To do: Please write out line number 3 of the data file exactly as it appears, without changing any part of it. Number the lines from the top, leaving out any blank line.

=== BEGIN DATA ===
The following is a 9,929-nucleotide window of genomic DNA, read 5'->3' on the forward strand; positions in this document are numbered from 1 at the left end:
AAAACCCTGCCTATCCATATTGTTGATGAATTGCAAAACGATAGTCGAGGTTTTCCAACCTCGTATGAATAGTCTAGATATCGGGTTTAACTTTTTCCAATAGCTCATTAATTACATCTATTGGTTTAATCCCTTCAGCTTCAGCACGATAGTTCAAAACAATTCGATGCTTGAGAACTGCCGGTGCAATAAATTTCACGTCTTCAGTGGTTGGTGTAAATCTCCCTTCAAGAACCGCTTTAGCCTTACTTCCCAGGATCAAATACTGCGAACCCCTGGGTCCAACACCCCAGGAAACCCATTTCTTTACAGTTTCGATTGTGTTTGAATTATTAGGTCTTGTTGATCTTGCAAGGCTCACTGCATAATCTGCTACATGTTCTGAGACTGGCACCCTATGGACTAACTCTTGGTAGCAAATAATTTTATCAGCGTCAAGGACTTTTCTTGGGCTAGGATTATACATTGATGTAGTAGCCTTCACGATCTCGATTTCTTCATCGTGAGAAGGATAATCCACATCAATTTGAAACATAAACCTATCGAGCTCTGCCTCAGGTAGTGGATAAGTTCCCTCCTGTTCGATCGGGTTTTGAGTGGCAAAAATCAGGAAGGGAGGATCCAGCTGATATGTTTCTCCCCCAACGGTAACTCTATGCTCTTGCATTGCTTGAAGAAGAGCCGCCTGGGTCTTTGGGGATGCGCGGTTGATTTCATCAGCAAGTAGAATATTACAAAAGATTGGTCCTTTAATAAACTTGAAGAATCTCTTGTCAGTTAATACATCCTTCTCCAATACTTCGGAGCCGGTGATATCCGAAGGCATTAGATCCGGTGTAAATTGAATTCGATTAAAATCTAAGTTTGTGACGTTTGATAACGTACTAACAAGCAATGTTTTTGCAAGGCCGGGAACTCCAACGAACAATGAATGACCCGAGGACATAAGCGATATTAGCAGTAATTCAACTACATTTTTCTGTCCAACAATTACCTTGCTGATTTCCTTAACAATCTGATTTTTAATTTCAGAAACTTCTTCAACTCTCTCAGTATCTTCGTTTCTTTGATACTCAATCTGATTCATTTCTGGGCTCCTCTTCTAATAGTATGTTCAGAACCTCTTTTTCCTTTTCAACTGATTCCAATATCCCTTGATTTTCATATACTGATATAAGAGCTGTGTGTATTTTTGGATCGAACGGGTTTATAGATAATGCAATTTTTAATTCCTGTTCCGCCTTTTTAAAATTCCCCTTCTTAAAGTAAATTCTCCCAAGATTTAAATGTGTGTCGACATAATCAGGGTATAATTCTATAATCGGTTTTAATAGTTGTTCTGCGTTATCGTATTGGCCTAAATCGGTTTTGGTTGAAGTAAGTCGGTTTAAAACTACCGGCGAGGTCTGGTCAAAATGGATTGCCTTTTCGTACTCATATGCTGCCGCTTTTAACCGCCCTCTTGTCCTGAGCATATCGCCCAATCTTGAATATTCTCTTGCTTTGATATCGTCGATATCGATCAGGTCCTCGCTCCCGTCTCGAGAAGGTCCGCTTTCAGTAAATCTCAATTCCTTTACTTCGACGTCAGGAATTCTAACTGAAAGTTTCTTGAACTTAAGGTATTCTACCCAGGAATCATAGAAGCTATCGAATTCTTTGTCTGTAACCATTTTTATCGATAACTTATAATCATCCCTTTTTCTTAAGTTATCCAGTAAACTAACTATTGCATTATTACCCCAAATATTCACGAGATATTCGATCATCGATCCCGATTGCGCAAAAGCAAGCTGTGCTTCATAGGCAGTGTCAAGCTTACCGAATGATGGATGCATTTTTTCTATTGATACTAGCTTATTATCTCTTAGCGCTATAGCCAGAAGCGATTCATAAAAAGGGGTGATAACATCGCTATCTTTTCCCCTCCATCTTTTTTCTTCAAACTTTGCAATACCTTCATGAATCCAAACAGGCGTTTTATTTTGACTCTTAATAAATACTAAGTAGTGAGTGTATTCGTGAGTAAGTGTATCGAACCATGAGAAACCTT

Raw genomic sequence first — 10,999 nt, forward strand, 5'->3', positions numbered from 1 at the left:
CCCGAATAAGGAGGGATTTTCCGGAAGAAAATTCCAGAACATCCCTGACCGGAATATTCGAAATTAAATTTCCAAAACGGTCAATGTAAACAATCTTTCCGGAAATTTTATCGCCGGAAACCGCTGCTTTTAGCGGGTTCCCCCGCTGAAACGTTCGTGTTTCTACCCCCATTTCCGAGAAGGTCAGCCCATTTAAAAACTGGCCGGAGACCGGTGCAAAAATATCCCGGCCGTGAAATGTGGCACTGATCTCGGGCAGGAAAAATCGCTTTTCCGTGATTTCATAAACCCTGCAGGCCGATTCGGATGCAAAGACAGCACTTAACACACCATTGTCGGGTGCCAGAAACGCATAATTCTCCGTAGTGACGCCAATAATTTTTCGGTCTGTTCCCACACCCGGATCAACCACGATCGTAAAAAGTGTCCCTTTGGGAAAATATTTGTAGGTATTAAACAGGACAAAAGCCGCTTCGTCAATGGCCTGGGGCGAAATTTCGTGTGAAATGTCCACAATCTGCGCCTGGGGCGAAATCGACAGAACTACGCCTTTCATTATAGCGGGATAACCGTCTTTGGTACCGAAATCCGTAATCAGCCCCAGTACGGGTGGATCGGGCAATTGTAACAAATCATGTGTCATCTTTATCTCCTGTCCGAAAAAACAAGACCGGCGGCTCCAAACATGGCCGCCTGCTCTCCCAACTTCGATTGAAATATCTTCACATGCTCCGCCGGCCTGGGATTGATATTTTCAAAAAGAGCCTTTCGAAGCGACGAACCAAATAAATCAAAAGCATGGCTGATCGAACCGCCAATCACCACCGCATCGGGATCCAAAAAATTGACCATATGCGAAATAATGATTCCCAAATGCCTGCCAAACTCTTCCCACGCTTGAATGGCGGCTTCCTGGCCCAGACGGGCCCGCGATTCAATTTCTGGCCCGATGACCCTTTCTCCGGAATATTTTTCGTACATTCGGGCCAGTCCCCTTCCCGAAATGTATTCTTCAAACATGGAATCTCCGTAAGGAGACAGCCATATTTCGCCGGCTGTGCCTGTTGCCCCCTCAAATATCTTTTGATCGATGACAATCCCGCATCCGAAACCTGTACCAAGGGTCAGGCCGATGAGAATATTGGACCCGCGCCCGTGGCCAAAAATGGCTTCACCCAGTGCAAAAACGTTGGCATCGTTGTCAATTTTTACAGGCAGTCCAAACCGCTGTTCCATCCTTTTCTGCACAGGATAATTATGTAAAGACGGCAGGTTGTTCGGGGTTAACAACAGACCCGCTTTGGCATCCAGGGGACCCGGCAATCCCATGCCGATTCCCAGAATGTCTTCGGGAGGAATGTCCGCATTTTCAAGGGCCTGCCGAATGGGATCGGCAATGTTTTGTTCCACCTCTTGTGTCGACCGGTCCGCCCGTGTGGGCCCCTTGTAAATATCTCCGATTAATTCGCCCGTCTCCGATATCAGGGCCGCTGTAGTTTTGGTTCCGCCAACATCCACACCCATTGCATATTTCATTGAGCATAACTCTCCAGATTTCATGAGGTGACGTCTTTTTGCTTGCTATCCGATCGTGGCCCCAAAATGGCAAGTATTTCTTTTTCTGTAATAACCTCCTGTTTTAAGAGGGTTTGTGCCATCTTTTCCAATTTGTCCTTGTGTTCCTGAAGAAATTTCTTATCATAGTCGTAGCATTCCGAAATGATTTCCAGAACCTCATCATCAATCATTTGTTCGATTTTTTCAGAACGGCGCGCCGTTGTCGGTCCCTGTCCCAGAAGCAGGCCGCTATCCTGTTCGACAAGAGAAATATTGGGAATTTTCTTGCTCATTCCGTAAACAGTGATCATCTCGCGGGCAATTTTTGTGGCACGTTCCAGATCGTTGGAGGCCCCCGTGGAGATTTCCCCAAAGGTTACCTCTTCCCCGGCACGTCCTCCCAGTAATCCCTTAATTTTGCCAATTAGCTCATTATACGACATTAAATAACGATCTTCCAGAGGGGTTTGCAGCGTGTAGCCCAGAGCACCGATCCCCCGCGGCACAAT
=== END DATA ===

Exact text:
Raw genomic sequence first — 10,999 nt, forward strand, 5'->3', positions numbered from 1 at the left: